She does not know why Brown and Clark had stated Terradez had recused himself (see their comments below).

The three outcomes could have been avoided had the AAC met for the senator of business positions eight days later on Aug. 10 because there were more voting members on AAC at that point. Ford stated it was Brown’s decision as the chair of AAC to host the meetings.  

Terredaz did not reply when asked twice for a follow-up interview asking for clarification.  

Prior to March 4, Ford was also asked twice for an interview and declined both times.   

Statements from Student Body President Axel Brown and Student Body Vice President Aidan Clark 

Student Body President Axel Brown and Student Body Vice President Aidan Clark both said they knew of Terredaz’ and Ford’s relationship since November of 2023, but Brown also said he spoke with Terredaz before the July 28 AAC meeting regarding his relationship with Ford.   

“We were under the impression that something may exist,” Clark said.  

When asked if they were aware of their relationship at the time, Brown said they were not. Clark said they had a feeling that a relationship could have existed, which is why they had a conversation with Terredaz before the meeting, but they did not know for certain.  

“It was a conversation, not behind closed doors, but it was a conversation about how we could move forward knowing that [the] relationship may exist,” Brown said.   

Brown and Clark confirmed that Terredaz was present for the July 28 AAC meeting, but they said he left the meeting to recuse himself, which happened over Zoom, once the interviews for the senator of business position began.   

For the Aug. 2 AAC meeting, Brown and Clark said that the interviewee for the senator of business position did not show up. “It was denied because it wasn’t conducted,” Brown said. “We waited for 15 minutes then closed the meeting.”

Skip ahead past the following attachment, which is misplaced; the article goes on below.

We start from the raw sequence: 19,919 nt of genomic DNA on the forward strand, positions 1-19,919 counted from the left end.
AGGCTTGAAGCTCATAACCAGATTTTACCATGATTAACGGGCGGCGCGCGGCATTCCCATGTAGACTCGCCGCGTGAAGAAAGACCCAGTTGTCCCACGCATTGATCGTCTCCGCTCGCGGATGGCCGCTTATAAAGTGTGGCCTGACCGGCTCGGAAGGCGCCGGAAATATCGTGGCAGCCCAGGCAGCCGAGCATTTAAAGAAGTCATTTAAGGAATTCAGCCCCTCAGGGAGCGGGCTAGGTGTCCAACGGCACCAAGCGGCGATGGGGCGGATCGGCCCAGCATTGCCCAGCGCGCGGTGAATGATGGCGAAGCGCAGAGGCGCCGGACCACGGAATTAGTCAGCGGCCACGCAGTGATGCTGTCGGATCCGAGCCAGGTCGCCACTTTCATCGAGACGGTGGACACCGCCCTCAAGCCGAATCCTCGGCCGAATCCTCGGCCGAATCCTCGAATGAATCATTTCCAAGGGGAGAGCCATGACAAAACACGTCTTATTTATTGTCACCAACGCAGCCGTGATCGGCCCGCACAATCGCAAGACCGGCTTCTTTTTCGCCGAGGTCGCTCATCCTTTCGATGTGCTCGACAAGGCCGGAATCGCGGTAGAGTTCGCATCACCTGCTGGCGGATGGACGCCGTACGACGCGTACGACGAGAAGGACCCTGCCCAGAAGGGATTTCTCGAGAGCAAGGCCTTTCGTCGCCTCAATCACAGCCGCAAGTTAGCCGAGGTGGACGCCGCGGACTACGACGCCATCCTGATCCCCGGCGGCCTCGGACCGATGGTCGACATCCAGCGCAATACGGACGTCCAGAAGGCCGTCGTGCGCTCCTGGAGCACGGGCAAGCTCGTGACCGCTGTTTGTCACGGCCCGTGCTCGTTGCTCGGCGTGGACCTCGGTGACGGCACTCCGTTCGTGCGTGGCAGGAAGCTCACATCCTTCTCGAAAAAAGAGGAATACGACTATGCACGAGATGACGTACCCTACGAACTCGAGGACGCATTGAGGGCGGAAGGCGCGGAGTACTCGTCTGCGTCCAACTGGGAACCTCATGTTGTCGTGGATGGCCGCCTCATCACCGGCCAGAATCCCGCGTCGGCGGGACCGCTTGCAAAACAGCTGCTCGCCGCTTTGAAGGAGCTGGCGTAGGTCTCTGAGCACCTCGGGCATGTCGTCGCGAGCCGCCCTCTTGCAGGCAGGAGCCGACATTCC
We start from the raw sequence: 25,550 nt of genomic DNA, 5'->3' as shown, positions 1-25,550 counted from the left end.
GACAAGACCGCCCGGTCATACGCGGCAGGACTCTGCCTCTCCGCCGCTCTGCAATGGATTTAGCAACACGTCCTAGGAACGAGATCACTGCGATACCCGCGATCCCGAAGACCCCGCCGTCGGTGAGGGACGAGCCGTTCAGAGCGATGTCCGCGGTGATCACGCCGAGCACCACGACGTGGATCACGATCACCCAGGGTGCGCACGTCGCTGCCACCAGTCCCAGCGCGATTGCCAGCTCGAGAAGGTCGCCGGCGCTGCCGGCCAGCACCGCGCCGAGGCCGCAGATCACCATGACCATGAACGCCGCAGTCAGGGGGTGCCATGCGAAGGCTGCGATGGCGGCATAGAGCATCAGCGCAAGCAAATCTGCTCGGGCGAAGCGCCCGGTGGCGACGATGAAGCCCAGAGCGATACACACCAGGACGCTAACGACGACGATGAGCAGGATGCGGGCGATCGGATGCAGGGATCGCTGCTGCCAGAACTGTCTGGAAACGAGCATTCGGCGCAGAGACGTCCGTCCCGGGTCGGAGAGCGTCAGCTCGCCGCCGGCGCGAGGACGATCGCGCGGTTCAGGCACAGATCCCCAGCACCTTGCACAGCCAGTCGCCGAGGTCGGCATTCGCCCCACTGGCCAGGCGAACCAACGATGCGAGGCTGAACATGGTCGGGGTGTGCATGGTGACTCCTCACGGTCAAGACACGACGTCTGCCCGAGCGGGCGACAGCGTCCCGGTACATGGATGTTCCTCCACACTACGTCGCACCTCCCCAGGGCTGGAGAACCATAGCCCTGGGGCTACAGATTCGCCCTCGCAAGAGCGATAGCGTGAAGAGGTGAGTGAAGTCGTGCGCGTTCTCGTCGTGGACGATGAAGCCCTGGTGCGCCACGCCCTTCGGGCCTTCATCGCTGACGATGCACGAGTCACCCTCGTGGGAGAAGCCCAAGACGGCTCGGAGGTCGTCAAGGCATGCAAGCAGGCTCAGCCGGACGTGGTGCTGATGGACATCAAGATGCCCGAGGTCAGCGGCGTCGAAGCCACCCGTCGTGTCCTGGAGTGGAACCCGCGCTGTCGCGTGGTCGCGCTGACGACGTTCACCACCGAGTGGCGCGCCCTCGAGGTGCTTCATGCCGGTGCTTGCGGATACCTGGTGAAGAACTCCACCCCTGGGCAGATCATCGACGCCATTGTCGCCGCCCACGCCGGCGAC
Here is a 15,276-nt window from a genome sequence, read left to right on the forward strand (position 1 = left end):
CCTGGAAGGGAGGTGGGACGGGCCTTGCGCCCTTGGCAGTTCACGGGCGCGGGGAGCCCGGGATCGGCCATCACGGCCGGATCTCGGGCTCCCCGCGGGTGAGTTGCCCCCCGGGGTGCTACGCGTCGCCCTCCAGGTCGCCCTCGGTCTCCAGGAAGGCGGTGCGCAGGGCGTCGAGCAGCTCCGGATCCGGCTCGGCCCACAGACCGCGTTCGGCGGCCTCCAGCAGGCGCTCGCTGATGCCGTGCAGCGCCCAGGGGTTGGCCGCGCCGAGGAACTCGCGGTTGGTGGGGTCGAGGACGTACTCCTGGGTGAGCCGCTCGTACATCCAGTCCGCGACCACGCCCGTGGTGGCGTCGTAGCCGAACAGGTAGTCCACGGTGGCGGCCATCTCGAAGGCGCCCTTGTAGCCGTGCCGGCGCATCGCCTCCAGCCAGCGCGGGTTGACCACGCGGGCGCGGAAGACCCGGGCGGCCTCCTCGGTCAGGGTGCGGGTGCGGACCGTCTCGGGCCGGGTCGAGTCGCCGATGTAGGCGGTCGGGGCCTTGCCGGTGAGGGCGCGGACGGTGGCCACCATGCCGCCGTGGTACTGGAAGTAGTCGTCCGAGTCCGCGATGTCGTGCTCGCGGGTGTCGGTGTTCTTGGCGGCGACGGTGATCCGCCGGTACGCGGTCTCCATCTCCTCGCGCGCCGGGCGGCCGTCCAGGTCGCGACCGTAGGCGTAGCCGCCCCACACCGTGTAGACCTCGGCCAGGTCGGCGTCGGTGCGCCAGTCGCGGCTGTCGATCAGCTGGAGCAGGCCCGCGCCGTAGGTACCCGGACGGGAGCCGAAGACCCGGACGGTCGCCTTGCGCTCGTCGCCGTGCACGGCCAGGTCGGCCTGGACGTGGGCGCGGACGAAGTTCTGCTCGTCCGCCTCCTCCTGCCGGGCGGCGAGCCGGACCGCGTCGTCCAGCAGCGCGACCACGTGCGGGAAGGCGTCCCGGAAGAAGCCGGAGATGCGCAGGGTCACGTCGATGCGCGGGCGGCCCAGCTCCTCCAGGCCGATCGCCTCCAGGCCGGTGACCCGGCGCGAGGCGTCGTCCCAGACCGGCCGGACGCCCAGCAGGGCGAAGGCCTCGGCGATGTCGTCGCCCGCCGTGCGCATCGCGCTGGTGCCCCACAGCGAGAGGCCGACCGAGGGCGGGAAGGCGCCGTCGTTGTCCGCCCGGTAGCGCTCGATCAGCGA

When asked via follow-up email why Terredaz was present for the Aug. 2 meeting when the senator of business interview was the only item on the agenda, Brown and Clark did not respond.  

At the end of the Fall 2023 semester, Terredaz was present for an AAC meeting on Nov. 30, where a director of finance interview was denied, and Ford was interviewed for the position at a later meeting. This could be because Ford was not a candidate at the time of the meeting. On Dec. 5, Ford’s interview was approved for the director of finance position. The minutes state Terredaz was not present for the Dec. 5 meeting.  

“It doesn’t say [Nov. 30 meeting] excused, although he was excused on the other, and that was our bad because we had, like, six hours of interviews, but I have a written version that says he’s excused,” Clark said. “So, we’re working on getting that fixed once that was brought to our attention, we didn’t notice it.” 

Clark added that “if anyone requests it, I have [a] written record of every vote we’ve taken and who voted what.” 

 “I can verify it. I don’t know if I’m going to turn [the recordings] over. I can send you probably, like, a picture. A full recording? Probably not,” Brown said.  

When asked twice via follow-up email for any way to verify that Terredaz was not present for the mentioned AAC meetings, both Brown and Clark did not respond.  

In an email sent on March 5 by Clark, he said the recording for the July 28 meeting experienced a technical glitch halfway through their discussion, which forced the recording to end without their knowledge.

He also noted in the email the Nov. 30 meeting was not recorded but included a picture of his written records where it notes Terradez was excused.

While the picture noted he was excused, the start and end time for the meetings do not line up with the times in the minutes. Clark’s picture notes the start time was 3:31 p.m., but the minutes state it was 3:06 p.m. The end time in the picture notes it was 5:21 p.m., but the minutes state the meeting ended at 3:49 p.m.

In the July 28, Aug. 2 and Nov. 30 AAC meetings, the names of the individuals being interviewed for the positions of senator of business and director of finance, and the votes of the AAC members along with who they voted for, were not recorded. In other AAC minutes (Aug. 10 for example), the names of the candidates and the votes are recorded (see Rank’s comments below).